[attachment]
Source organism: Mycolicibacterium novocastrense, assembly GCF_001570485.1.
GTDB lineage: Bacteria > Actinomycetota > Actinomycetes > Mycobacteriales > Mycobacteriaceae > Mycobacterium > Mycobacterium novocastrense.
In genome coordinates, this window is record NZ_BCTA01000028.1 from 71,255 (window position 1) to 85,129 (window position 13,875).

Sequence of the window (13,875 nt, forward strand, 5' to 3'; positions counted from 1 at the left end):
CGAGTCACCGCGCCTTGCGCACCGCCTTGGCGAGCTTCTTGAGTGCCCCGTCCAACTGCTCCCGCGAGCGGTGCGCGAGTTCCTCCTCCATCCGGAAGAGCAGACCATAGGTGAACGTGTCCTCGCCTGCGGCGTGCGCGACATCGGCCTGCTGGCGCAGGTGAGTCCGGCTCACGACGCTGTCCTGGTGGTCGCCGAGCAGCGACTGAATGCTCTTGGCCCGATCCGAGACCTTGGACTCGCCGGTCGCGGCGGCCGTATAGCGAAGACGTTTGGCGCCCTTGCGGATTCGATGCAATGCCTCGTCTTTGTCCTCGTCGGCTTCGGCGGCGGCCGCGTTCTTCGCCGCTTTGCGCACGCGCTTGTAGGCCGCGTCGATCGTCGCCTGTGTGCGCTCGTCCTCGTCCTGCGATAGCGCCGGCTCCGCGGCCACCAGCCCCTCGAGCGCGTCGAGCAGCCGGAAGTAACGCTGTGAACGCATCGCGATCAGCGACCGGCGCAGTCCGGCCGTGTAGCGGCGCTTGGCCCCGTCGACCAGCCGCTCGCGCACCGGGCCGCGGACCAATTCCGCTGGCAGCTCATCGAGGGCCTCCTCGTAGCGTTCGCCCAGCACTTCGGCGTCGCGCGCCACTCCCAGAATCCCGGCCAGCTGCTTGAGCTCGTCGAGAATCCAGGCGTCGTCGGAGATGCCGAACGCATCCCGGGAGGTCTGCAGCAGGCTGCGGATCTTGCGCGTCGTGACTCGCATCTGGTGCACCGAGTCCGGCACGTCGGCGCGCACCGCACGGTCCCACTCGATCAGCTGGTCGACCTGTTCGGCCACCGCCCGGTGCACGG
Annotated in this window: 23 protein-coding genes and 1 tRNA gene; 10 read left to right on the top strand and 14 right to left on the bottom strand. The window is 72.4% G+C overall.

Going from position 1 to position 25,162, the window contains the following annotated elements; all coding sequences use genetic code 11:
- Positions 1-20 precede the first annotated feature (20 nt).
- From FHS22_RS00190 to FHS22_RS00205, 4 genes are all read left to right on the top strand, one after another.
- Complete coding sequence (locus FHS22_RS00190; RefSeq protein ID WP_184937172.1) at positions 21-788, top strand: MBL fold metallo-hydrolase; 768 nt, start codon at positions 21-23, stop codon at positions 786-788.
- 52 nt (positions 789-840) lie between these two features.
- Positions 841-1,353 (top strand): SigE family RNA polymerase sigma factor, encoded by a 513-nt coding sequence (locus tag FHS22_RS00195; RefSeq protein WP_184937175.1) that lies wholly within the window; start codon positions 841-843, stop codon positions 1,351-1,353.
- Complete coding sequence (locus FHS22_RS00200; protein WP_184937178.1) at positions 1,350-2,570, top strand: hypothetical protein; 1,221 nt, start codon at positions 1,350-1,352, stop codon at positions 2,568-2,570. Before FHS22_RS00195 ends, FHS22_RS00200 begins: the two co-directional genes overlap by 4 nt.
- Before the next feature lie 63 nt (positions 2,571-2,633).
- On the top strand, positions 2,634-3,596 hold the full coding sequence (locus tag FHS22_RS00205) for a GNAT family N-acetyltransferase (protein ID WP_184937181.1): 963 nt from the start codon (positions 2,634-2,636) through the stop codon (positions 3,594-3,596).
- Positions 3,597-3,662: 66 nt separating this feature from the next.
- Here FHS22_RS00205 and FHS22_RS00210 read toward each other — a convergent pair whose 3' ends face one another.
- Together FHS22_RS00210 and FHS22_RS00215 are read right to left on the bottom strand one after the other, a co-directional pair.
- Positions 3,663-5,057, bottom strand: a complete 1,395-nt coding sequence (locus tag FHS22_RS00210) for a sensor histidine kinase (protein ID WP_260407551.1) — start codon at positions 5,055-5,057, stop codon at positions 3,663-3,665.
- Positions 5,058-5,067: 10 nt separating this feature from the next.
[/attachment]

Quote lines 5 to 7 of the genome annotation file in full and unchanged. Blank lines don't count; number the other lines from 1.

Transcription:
CGAGTCACCGCGCCTTGCGCACCGCCTTGGCGAGCTTCTTGAGTGCCCCGTCCAACTGCTCCCGCGAGCGGTGCGCGAGTTCCTCCTCCATCCGGAAGAGCAGACCATAGGTGAACGTGTCCTCGCCTGCGGCGTGCGCGACATCGGCCTGCTGGCGCAGGTGAGTCCGGCTCACGACGCTGTCCTGGTGGTCGCCGAGCAGCGACTGAATGCTCTTGGCCCGATCCGAGACCTTGGACTCGCCGGTCGCGGCGGCCGTATAGCGAAGACGTTTGGCGCCCTTGCGGATTCGATGCAATGCCTCGTCTTTGTCCTCGTCGGCTTCGGCGGCGGCCGCGTTCTTCGCCGCTTTGCGCACGCGCTTGTAGGCCGCGTCGATCGTCGCCTGTGTGCGCTCGTCCTCGTCCTGCGATAGCGCCGGCTCCGCGGCCACCAGCCCCTCGAGCGCGTCGAGCAGCCGGAAGTAACGCTGTGAACGCATCGCGATCAGCGACCGGCGCAGTCCGGCCGTGTAGCGGCGCTTGGCCCCGTCGACCAGCCGCTCGCGCACCGGGCCGCGGACCAATTCCGCTGGCAGCTCATCGAGGGCCTCCTCGTAGCGTTCGCCCAGCACTTCGGCGTCGCGCGCCACTCCCAGAATCCCGGCCAGCTGCTTGAGCTCGTCGAGAATCCAGGCGTCGTCGGAGATGCCGAACGCATCCCGGGAGGTCTGCAGCAGGCTGCGGATCTTGCGCGTCGTGACTCGCATCTGGTGCACCGAGTCCGGCACGTCGGCGCGCACCGCACGGTCCCACTCGATCAGCTGGTCGACCTGTTCGGCCACCGCCCGGTGCACGG
Annotated in this window: 23 protein-coding genes and 1 tRNA gene; 10 read left to right on the top strand and 14 right to left on the bottom strand. The window is 72.4% G+C overall.

Going from position 1 to position 25,162, the window contains the following annotated elements; all coding sequences use genetic code 11: